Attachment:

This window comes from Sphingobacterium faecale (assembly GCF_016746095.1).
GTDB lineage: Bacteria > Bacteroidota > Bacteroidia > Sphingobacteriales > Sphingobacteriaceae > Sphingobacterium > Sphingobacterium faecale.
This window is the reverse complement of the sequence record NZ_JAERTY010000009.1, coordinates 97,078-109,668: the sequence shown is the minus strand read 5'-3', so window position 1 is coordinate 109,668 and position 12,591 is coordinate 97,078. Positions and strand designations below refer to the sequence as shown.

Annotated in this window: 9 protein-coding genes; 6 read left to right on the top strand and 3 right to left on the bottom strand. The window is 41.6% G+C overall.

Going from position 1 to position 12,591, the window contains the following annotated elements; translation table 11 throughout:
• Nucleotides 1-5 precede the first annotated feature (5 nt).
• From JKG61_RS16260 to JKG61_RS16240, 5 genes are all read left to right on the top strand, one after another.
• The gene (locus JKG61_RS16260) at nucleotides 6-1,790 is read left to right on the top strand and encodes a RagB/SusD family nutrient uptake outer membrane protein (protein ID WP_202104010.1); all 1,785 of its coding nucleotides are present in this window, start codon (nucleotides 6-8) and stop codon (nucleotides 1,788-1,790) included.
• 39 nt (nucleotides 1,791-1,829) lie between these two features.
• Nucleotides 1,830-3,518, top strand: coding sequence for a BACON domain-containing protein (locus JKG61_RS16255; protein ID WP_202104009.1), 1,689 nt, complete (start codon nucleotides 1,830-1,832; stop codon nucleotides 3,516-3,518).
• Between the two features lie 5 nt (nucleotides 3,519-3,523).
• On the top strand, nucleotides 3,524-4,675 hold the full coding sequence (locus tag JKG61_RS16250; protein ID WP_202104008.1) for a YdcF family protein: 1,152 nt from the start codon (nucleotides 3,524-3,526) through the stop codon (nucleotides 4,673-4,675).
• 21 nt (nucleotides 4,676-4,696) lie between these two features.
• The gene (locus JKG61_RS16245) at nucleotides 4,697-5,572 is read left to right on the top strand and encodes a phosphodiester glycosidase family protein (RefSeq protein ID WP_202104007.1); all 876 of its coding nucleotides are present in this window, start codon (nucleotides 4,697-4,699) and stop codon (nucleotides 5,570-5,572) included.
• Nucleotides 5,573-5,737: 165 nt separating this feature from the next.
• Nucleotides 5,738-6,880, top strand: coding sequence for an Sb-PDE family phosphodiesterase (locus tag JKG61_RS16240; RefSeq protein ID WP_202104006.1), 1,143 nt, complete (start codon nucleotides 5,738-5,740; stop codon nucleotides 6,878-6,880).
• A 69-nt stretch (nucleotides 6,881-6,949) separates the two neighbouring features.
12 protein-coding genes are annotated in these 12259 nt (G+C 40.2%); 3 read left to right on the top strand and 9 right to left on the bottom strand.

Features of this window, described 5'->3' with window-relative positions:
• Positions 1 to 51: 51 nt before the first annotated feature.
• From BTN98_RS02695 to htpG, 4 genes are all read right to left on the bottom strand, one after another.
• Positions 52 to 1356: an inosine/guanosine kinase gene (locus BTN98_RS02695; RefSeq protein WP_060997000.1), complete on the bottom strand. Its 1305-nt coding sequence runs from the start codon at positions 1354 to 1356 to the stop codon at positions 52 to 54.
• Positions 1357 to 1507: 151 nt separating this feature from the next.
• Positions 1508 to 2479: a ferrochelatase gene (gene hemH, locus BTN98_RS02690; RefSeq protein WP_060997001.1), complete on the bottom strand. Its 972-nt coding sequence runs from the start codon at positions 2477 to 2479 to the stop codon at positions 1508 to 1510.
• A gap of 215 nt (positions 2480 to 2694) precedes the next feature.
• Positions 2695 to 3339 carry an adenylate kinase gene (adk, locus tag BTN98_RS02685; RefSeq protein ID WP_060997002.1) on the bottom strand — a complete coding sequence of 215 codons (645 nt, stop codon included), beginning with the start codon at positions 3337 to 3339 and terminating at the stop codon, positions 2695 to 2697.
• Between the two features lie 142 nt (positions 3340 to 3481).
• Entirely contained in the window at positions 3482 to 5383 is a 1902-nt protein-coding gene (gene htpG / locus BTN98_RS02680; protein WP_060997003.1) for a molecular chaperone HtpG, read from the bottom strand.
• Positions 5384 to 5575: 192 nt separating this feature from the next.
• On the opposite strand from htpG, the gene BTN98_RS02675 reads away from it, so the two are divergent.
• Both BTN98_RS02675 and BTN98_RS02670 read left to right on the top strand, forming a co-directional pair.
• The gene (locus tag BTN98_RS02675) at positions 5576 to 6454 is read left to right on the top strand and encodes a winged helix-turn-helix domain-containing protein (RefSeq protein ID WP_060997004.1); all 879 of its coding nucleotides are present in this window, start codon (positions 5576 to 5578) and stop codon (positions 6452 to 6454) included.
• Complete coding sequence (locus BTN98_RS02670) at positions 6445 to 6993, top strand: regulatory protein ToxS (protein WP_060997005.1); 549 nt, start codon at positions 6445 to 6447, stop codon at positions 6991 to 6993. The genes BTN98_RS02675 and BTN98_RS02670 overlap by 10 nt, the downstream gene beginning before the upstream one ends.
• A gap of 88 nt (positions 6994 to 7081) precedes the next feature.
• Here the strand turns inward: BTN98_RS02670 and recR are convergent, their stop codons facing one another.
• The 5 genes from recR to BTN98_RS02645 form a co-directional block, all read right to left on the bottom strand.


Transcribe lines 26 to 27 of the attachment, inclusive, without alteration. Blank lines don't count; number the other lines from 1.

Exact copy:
• Positions 2695 to 3339 carry an adenylate kinase gene (adk, locus tag BTN98_RS02685; RefSeq protein ID WP_060997002.1) on the bottom strand — a complete coding sequence of 215 codons (645 nt, stop codon included), beginning with the start codon at positions 3337 to 3339 and terminating at the stop codon, positions 2695 to 2697.
• Between the two features lie 142 nt (positions 3340 to 3481).